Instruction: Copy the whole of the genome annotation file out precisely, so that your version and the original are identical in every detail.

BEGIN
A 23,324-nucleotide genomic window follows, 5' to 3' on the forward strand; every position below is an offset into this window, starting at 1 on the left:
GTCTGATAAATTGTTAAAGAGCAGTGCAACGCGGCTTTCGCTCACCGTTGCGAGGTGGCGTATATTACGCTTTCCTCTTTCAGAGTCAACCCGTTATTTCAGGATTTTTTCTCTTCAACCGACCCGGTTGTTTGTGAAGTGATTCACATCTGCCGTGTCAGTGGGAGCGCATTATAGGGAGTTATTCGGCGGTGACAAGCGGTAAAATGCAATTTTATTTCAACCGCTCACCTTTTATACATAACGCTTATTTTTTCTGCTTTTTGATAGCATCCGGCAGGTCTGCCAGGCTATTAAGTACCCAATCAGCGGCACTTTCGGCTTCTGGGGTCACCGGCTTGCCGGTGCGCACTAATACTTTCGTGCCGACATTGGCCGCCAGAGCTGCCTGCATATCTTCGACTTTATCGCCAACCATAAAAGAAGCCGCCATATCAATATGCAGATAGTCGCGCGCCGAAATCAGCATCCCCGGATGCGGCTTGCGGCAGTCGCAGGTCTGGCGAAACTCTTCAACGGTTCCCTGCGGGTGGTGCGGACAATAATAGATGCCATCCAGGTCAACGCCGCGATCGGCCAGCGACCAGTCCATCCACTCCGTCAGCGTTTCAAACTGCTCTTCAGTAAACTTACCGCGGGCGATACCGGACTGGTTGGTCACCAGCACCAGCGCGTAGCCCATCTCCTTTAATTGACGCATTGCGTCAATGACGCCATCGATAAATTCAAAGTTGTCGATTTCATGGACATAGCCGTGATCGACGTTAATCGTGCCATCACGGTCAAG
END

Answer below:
A 23,324-nucleotide genomic window follows, 5' to 3' on the forward strand; every position below is an offset into this window, starting at 1 on the left:
GTCTGATAAATTGTTAAAGAGCAGTGCAACGCGGCTTTCGCTCACCGTTGCGAGGTGGCGTATATTACGCTTTCCTCTTTCAGAGTCAACCCGTTATTTCAGGATTTTTTCTCTTCAACCGACCCGGTTGTTTGTGAAGTGATTCACATCTGCCGTGTCAGTGGGAGCGCATTATAGGGAGTTATTCGGCGGTGACAAGCGGTAAAATGCAATTTTATTTCAACCGCTCACCTTTTATACATAACGCTTATTTTTTCTGCTTTTTGATAGCATCCGGCAGGTCTGCCAGGCTATTAAGTACCCAATCAGCGGCACTTTCGGCTTCTGGGGTCACCGGCTTGCCGGTGCGCACTAATACTTTCGTGCCGACATTGGCCGCCAGAGCTGCCTGCATATCTTCGACTTTATCGCCAACCATAAAAGAAGCCGCCATATCAATATGCAGATAGTCGCGCGCCGAAATCAGCATCCCCGGATGCGGCTTGCGGCAGTCGCAGGTCTGGCGAAACTCTTCAACGGTTCCCTGCGGGTGGTGCGGACAATAATAGATGCCATCCAGGTCAACGCCGCGATCGGCCAGCGACCAGTCCATCCACTCCGTCAGCGTTTCAAACTGCTCTTCAGTAAACTTACCGCGGGCGATACCGGACTGGTTGGTCACCAGCACCAGCGCGTAGCCCATCTCCTTTAATTGACGCATTGCGTCAATGACGCCATCGATAAATTCAAAGTTGTCGATTTCATGGACATAGCCGTGATCGACGTTAATCGTGCCATCACGGTCAAG